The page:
Business and management experts wrote nearly 30 years ago that one of the keys to a successful business is to break down the barriers between staff areas. Author Mary Walton summarized this point in her book, The Deming Management Method: “People can work superbly in their respective departments, but if their goals are in conflict, they can ruin the company.”
How does your bank approach risk? Unfortunately, the traditional method has been for each department to manage risk independently, focusing only on those areas that posed the most threat to their specific operations. Yet, the risk factors in lending directly affect the risk factors in capital management, which influence the risk factors in information security and so on.
As data collection and more complex analytics become possible, regulators are now advising banks to collectively consider all the risks they face and their impact on the enterprise as a whole.
This approach, commonly referred to as Enterprise Risk Management (ERM), is no longer only for the largest banks. Even community and small regional banks should take a step back and break down the barriers between risk areas.
Eight Risk Areas
The Office of the Comptroller of the Currency (OCC) has defined the eight risk areas on which all banks must focus: credit, interest rate, liquidity, price, operational, compliance, reputation and strategic. These serve only as a starting point, though, since there may be varying levels of risk associated with each financial institution – no two are exactly the same.
ERM enables institutions to view these eight risk factors across all departments and helps both management and directors obtain a real-time snapshot of complete risk: quantitative and qualitative, inherent and residual. ERM also reinforces a bank-wide culture that takes risk into account during strategic business planning and helps managers think about goals that best strengthen the health of the bank.
An essential factor with ERM is the ability to establish key risk indicators (KRIs), a set of markers that help identify changes in the probability of adverse incidents soon enough to proactively prevent them. Using KRIs takes the subjectivity out of risk ratings, helping management rely on concrete data to make important decisions.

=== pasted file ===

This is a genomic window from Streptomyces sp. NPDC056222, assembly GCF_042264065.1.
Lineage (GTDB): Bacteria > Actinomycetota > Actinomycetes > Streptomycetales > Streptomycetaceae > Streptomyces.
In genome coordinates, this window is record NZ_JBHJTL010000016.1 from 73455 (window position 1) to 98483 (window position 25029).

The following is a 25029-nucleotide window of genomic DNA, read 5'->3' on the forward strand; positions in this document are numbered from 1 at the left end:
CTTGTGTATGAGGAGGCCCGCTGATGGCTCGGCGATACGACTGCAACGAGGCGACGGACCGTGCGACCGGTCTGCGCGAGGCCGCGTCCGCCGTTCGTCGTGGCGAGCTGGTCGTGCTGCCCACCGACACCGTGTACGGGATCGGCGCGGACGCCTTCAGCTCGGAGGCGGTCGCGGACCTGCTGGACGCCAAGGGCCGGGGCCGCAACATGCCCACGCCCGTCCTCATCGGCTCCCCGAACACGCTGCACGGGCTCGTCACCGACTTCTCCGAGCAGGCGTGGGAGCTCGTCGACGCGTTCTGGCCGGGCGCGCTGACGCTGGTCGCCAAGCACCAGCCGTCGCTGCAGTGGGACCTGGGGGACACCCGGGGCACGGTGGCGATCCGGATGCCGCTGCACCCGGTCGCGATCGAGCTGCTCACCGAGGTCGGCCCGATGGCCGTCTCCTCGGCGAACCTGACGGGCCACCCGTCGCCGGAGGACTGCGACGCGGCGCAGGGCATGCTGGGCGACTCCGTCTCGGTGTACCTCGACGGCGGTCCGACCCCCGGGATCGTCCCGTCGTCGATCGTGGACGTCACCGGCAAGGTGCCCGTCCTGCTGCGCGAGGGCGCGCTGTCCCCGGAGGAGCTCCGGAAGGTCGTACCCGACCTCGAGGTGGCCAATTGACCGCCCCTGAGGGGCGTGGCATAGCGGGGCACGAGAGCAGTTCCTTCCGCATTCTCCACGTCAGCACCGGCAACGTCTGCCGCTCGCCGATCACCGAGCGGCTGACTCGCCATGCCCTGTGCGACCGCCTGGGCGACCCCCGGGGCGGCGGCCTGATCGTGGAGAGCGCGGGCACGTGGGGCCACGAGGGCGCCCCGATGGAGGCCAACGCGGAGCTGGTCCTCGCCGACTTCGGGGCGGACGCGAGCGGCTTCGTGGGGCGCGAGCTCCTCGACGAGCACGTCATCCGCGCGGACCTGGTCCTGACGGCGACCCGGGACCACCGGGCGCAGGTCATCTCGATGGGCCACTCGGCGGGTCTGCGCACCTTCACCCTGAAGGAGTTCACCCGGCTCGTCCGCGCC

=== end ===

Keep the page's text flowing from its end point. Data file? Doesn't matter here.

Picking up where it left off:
An ERM approach also ensures that each of the three audiences interested in risk issues – examiners, board of directors and senior management – possess the information and reports necessary to satisfy their needs. An ERM program ensures the proper risk management activity reaches each audience, as examiners will acknowledge the bank is adequately addressing the risks presented by taking such a proactive approach. ERM can also provide the board with adequate risk measurements that help determine the bank’s risk appetite. These measurable KRIs will also provide management the information needed to make better day-to-day decisions.
When it comes to building a strong ERM plan, there is no one template that a bank can plug in; each plan should fit the institution’s size and complexity. Like any strategic endeavor, start with a strong business plan and apply the specific risk measurements to it. One of the biggest obstacles banks often face is internal opposition to change. Bank managers should challenge their teams to take a more proactive, holistic approach to risk management. Banks that welcome the change will find it improves their relationship with examiners and has the potential to positively affect their exam cycle.
Once internal buy-in is achieved, institutions should look at their most recent exam results and identify those areas that posed the most concern. Taking this simple step will help move the bank from a reactive mode into a preemptive approach for addressing the issues identified. Further review of any internal and external audits will help establish which of the eight risk areas poses the greatest threat. These reports often shed light on potential issues before examiners find them, providing the bank the opportunity to proactively clean up risk procedures.
Finally, financial institutions should adjust their policies and procedures concurrently based on the risks identified. Tracking the KRIs within the OCC’s eight categories and making the necessary changes will further mitigate any risks that are discovered. And regularly monitoring these KRIs and risk categories will also ensure that new risks have not arisen.
While a bank is composed of many moving parts, each important to the whole, it is only by looking at risk management as it affects the entire bank and applying risk policies enterprisewide that bankers can spend less time worrying about compliance audits and more time serving the needs of their customers.
Mr. Monson is vice president of application compliance for Paducah, KY-based Computer Services Inc. (CSI). He can be reached at firstname.lastname@example.org.